Coach David Archer promised leading up to the Dartmouth game that his Big Red squad would come out “re-focused.” Archer said he noticed the change during the week of practice, and indeed Cornell showed a lot of energy to start Saturday’s game.
The offense drove the ball inside the Dartmouth 10-yard line on each of its first two drives, going 71 yards on 14 plays the first series and 51 yards on 16 plays on the second one. However, Cornell was unable to find the end zone on both drives and had to settle for field goals by freshman Nickolas Null.
Archer devised a game plan using a spread offense that attached the Dartmouth defense with short passes. During the 30 plays in the two scoring drives, only six were on the ground. Eleven of the 12 completions by quarterback Dalton Banks went for less than 10 yards.
Still, the fact that the offense could not convert either of the first two scoring drives into touchdowns came back to hurt Cornell in the end.
“We had two awesome drives right out the gate, but there are a few little things we wish we could have back,” sophomore quarterback Dalton Banks said to the Cornell Sun. “It was tough to see that happen twice but we were still getting points on the board. We have to keep driving the ball and moving the ball, and the touchdowns will come.”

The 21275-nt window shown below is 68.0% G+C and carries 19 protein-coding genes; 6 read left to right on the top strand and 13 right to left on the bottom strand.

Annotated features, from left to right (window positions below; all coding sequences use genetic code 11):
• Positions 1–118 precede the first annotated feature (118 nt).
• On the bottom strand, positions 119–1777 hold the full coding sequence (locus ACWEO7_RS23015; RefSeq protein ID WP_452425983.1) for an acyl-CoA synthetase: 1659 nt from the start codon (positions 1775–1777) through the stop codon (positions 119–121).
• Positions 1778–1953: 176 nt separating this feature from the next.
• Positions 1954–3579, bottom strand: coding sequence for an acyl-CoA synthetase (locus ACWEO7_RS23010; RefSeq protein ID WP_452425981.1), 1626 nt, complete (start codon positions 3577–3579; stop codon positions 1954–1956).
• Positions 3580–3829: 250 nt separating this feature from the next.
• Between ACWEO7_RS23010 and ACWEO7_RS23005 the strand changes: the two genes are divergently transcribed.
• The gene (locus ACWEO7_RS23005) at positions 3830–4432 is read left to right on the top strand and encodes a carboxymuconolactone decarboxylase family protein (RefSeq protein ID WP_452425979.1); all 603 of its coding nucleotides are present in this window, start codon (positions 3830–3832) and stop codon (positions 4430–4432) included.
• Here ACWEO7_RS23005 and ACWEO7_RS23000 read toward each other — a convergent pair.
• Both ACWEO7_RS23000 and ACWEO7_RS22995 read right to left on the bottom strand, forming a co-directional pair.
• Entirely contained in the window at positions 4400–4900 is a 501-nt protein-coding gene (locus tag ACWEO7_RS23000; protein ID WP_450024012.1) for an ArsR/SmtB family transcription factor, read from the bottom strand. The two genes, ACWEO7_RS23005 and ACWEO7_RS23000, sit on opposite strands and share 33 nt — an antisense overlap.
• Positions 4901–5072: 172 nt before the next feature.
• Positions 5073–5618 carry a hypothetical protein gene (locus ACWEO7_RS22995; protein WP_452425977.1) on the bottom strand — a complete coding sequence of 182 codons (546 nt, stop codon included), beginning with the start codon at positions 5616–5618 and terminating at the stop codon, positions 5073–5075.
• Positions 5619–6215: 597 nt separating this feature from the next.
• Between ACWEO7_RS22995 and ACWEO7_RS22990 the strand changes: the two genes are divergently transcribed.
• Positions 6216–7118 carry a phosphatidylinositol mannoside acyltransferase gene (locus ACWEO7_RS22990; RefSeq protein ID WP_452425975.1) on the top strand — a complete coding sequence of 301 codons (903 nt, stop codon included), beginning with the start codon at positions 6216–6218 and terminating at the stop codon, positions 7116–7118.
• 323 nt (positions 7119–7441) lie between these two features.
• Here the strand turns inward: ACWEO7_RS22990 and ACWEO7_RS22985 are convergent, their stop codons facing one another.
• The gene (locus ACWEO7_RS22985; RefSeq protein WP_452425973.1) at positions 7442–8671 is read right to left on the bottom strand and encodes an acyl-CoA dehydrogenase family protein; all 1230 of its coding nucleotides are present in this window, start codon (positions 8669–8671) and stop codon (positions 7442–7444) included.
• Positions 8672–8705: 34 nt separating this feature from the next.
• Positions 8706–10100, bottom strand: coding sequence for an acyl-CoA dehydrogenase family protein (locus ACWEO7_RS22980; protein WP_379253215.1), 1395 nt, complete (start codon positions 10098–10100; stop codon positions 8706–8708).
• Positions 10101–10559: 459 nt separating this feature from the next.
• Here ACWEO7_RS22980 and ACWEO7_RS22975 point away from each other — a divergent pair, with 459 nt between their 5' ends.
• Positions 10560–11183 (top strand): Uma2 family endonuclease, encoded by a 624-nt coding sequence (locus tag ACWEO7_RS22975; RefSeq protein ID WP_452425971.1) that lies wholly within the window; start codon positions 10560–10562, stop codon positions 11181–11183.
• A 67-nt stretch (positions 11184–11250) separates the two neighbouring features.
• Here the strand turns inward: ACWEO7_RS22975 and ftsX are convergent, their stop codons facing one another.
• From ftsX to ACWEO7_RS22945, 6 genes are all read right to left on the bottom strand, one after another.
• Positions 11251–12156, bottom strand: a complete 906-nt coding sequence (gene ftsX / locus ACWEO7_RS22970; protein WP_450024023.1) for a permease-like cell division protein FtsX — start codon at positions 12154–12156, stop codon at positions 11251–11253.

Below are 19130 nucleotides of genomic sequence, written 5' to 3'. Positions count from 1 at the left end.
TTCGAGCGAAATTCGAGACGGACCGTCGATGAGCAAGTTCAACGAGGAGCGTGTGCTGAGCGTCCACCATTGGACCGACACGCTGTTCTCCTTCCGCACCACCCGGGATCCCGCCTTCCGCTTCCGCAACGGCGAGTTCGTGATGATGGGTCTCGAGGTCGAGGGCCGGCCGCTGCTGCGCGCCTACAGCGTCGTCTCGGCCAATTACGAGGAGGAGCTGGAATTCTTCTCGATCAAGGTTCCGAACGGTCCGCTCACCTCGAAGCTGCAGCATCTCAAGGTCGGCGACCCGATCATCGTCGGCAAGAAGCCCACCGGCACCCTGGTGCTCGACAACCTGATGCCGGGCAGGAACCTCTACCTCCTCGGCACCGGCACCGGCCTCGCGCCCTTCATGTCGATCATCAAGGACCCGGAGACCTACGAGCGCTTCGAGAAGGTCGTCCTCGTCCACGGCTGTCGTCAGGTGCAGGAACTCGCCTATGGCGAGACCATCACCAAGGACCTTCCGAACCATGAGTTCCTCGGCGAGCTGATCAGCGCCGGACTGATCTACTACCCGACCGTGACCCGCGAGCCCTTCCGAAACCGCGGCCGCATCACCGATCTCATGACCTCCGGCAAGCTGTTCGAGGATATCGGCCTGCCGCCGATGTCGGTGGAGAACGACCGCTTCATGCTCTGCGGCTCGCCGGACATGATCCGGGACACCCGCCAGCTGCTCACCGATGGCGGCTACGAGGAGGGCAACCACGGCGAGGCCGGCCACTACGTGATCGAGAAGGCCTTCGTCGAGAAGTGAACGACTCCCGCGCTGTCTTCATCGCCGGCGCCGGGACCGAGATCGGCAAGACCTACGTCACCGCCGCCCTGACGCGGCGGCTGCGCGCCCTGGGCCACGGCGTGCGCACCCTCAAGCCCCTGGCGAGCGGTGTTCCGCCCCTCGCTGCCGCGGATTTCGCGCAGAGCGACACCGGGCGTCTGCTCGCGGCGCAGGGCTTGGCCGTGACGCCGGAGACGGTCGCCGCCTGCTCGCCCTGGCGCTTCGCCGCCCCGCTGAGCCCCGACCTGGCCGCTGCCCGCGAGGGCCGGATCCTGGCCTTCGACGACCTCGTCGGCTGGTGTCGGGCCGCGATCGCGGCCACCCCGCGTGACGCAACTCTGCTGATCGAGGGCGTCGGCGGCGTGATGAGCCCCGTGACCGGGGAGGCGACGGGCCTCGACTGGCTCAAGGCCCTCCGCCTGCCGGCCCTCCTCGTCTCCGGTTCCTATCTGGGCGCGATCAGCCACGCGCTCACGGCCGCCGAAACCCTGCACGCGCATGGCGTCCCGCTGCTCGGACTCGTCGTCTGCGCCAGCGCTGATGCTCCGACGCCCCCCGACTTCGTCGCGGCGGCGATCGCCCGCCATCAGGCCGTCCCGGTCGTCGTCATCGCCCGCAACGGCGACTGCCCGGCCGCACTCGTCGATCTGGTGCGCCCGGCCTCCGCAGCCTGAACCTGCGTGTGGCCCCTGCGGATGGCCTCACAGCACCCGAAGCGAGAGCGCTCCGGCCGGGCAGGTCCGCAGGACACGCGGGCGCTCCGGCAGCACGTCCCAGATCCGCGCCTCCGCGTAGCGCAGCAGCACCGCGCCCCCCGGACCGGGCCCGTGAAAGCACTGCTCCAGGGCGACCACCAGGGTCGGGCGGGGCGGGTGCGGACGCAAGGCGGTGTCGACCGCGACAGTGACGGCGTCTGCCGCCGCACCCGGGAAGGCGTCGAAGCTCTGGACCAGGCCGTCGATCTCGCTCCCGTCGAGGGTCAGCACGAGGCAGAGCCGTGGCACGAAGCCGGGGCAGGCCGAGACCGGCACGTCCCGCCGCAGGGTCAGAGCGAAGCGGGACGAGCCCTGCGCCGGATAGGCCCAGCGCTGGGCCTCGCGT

The ground game played a major role in the final outcome. Cornell was able to gain only 50 yards rushing in 21 attempts. Meanwhile, Dartmouth’s rushing attack got stronger as the game moved along. The Big Green rushed for 179 yards in 42 carries and was able to possess the ball for the final 5:56 by keeping the ball on the ground for 11 of 12 plays, including three runs that resulted in first downs to move the chains. The Big Red never got chance to attempt the game-winning drive it had hoped for after it was forced to punt the ball away following Dartmouth’s go-ahead touchdown.
While Cornell didn’t achieve its goal of bouncing back with a victory, Coach Archer still saw his team display the kind of effort that can lead to a strong end to the 2016 campaign.
“I’m really proud of the kids. I’m so disappointed today, but I know these guys,” Archer told the Sun. “They’re going to come out. We’re going to keep reminding them of that because they’re good players, unbelievable kids and we’re going to keep going.”